We all know the story of the man who made it in a foreign country with nothing but one suitcase and a dollar in his pocket. That story is told so many times that it has lost its purpose. Nobody tells you what happens after that man came to America. What happened to his family? What about his children? In our minds, it’s a fairy tale ending in which all the children became doctors or engineers, and the parents retired to an opulent home in a suburban city. The reality of what happened to the immigrant’s child is never discussed. The child dealt with the burning question of self-identity most of his life. While the immigrant man was consumed in his rags to riches story, the child desperately attempted to detangle the mess of cultures that had become his new life.
I was four years old when I moved to USA with my parents. The very fabric of my world changed overnight. I was expected to conform to the language and culture that comprised this land, which wasn’t hard to do at the tender age of four. By the age of ten, I fully identified myself as an American. Then the inevitable happened: My parents took me to Pakistan. During the two months I stayed in Pakistan, my relatives treated me like I was a rare species. They questioned me about my life and my thoughts while maintaining a safe distance. In the end they decided I was an American, but by that time I realized I was not. The seed of doubt had been planted in my mind. Well, what was I? American or Pakistani? I can speak English, but I can also speak Urdu. I like burgers, but Biryani hits the spot too. My jeans are comfortable, but so is my kurta. It was at this point in my life that I made a mistake often made by youngsters growing up in a multicultural environment. I attempted to categorize my life. I became a Pakistani at home in front of my parents and in front of my relatives, but an American in school and in public. I could not speak English at home, but it was all I could speak in public. The reality was that the two cultures had intertwined. Categorization was useless. It was a matter of self-acceptance, not conforming to the norms of each society.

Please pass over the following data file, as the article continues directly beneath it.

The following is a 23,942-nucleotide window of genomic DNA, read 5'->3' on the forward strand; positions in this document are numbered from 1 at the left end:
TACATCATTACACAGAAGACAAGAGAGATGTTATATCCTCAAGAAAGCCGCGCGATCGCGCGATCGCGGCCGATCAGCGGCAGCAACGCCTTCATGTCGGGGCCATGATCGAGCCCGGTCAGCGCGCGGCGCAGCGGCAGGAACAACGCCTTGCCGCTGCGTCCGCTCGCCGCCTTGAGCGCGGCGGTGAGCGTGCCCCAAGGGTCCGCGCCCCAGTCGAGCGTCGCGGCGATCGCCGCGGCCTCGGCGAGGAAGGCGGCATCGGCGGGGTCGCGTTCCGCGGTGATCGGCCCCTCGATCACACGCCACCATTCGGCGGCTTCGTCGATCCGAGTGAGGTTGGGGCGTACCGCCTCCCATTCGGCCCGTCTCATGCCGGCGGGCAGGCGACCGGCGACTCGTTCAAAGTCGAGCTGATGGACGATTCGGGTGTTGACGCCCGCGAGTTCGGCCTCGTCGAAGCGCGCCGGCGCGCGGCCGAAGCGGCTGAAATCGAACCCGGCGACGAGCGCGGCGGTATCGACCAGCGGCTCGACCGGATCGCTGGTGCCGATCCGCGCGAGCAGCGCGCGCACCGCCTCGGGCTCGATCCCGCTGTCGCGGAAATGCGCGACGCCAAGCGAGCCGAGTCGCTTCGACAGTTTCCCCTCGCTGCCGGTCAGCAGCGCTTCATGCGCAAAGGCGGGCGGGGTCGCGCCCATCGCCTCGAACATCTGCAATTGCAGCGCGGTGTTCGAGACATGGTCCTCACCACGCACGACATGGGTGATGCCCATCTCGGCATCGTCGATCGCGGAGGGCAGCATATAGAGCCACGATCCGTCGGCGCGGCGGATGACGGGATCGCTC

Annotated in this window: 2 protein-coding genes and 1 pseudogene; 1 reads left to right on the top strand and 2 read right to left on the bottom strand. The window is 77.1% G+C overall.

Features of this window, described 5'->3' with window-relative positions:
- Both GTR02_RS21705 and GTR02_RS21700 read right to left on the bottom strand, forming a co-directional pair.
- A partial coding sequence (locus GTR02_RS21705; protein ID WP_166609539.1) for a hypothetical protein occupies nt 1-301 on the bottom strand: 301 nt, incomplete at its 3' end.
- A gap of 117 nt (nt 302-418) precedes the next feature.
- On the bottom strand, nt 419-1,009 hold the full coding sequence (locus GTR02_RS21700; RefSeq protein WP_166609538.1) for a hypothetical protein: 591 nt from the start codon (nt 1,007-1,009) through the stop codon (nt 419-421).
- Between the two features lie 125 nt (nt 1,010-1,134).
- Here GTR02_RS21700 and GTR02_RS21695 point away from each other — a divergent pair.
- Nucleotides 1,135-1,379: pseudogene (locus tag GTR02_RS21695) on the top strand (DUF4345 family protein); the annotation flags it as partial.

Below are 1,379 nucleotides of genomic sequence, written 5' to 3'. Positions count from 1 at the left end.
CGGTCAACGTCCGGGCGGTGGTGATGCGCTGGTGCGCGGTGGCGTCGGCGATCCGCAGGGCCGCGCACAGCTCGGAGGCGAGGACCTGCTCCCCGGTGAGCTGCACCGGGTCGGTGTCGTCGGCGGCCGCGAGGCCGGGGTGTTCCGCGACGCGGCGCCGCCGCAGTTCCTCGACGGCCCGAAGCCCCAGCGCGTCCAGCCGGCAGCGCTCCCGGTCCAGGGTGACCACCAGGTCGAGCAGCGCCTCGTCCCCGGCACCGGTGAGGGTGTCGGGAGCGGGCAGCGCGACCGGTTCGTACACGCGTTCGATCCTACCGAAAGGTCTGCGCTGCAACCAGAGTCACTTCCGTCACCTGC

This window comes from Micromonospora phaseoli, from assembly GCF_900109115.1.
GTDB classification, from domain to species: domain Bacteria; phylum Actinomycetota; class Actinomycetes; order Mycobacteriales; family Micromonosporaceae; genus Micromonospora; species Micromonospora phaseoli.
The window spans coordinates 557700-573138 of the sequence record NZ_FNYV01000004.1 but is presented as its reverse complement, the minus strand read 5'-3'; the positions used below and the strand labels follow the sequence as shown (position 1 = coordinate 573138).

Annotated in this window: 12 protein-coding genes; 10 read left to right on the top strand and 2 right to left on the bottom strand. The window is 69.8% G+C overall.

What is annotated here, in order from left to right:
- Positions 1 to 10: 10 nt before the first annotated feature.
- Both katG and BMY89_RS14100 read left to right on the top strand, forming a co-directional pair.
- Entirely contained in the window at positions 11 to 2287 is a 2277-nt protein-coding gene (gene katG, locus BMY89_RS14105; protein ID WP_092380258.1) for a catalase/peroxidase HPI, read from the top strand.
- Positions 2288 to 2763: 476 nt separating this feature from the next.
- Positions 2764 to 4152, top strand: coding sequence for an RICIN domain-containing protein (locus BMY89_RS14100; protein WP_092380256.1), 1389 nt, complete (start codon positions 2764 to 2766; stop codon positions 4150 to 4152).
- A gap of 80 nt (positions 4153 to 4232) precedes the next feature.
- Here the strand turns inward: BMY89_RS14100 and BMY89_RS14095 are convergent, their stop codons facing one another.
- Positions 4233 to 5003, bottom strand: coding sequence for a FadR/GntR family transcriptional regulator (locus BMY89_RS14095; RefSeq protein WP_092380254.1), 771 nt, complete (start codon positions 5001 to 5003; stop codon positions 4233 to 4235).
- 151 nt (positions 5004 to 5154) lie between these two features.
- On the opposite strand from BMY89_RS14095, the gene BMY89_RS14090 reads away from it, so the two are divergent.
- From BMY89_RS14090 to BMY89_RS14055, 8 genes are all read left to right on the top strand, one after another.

By the time I realized that the key was acceptance, I had become a professional immigrant child. I was the most well behaved, obedient desi child that any parent could wish for, but I was also the perfect example of westernization. You see, the child of an immigrant has a code of conduct. There is a rule book that tells you how to behave in each situation. For example, say the man who traveled to America with nothing but $1 in his pocket says the Earth is flat. Being a good immigrant child, I cannot tell him otherwise, especially if that man is my father. If the situation was slightly altered so that the man was a plain Joe, then I would be free to lay out the reality without the risk of being accused of disobedience and short but painful speech listing the sacrifices made by the immigrant man so that I could arrogantly use my education one day to tell him he is wrong. In short, education has its place, but not in front of the immigrant man who made all the sacrifices in the world. Unfortunately, our so called culture has taught us that any sort of disagreement that a child makes with an elder is considered a sign of arrogance and disobedience, and this should be nipped in the bud immediately before it starts to sprout and possibly become contagious. The stigma around argumentation becomes a problem when the immigrant child is taught to argue and process what happens around him in the American culture. It is at this point that immigrant parents start complaining that their children are out of control and refuse to listen to them. These parents completely disregard the fact they themselves have done the same to their children all their lives. The children are merely mimicking their parents’ behavior.